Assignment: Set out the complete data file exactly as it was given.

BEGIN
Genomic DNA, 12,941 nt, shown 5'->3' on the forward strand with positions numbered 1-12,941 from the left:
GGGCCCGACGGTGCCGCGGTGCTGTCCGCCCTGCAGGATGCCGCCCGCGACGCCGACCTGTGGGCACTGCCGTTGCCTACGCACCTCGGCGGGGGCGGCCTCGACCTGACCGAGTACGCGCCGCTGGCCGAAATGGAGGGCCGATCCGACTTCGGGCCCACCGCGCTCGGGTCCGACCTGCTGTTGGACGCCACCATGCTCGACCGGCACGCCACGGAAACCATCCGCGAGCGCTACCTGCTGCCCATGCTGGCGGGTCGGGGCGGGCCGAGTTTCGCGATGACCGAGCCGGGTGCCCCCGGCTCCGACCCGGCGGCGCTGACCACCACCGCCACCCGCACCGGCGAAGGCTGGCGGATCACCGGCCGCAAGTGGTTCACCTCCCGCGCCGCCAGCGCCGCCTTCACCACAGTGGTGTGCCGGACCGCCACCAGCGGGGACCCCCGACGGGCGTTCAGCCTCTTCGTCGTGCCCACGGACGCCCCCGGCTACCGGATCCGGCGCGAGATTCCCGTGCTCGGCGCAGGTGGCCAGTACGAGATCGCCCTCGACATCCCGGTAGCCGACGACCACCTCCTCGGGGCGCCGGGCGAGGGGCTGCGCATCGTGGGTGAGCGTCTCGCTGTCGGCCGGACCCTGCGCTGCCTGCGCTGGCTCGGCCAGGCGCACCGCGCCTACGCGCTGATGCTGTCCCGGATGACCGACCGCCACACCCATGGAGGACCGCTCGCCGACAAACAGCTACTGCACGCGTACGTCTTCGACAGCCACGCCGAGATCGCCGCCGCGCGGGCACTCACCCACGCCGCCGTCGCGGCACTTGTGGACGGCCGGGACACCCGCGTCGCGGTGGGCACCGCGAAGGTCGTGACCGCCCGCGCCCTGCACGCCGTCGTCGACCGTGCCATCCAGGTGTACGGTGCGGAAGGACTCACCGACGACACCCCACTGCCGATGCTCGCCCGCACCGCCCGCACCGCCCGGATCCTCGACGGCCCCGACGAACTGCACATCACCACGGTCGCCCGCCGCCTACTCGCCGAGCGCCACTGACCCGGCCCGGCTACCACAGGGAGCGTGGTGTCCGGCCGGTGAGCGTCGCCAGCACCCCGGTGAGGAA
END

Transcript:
Genomic DNA, 12,941 nt, shown 5'->3' on the forward strand with positions numbered 1-12,941 from the left:
GGGCCCGACGGTGCCGCGGTGCTGTCCGCCCTGCAGGATGCCGCCCGCGACGCCGACCTGTGGGCACTGCCGTTGCCTACGCACCTCGGCGGGGGCGGCCTCGACCTGACCGAGTACGCGCCGCTGGCCGAAATGGAGGGCCGATCCGACTTCGGGCCCACCGCGCTCGGGTCCGACCTGCTGTTGGACGCCACCATGCTCGACCGGCACGCCACGGAAACCATCCGCGAGCGCTACCTGCTGCCCATGCTGGCGGGTCGGGGCGGGCCGAGTTTCGCGATGACCGAGCCGGGTGCCCCCGGCTCCGACCCGGCGGCGCTGACCACCACCGCCACCCGCACCGGCGAAGGCTGGCGGATCACCGGCCGCAAGTGGTTCACCTCCCGCGCCGCCAGCGCCGCCTTCACCACAGTGGTGTGCCGGACCGCCACCAGCGGGGACCCCCGACGGGCGTTCAGCCTCTTCGTCGTGCCCACGGACGCCCCCGGCTACCGGATCCGGCGCGAGATTCCCGTGCTCGGCGCAGGTGGCCAGTACGAGATCGCCCTCGACATCCCGGTAGCCGACGACCACCTCCTCGGGGCGCCGGGCGAGGGGCTGCGCATCGTGGGTGAGCGTCTCGCTGTCGGCCGGACCCTGCGCTGCCTGCGCTGGCTCGGCCAGGCGCACCGCGCCTACGCGCTGATGCTGTCCCGGATGACCGACCGCCACACCCATGGAGGACCGCTCGCCGACAAACAGCTACTGCACGCGTACGTCTTCGACAGCCACGCCGAGATCGCCGCCGCGCGGGCACTCACCCACGCCGCCGTCGCGGCACTTGTGGACGGCCGGGACACCCGCGTCGCGGTGGGCACCGCGAAGGTCGTGACCGCCCGCGCCCTGCACGCCGTCGTCGACCGTGCCATCCAGGTGTACGGTGCGGAAGGACTCACCGACGACACCCCACTGCCGATGCTCGCCCGCACCGCCCGCACCGCCCGGATCCTCGACGGCCCCGACGAACTGCACATCACCACGGTCGCCCGCCGCCTACTCGCCGAGCGCCACTGACCCGGCCCGGCTACCACAGGGAGCGTGGTGTCCGGCCGGTGAGCGTCGCCAGCACCCCGGTGAGGAA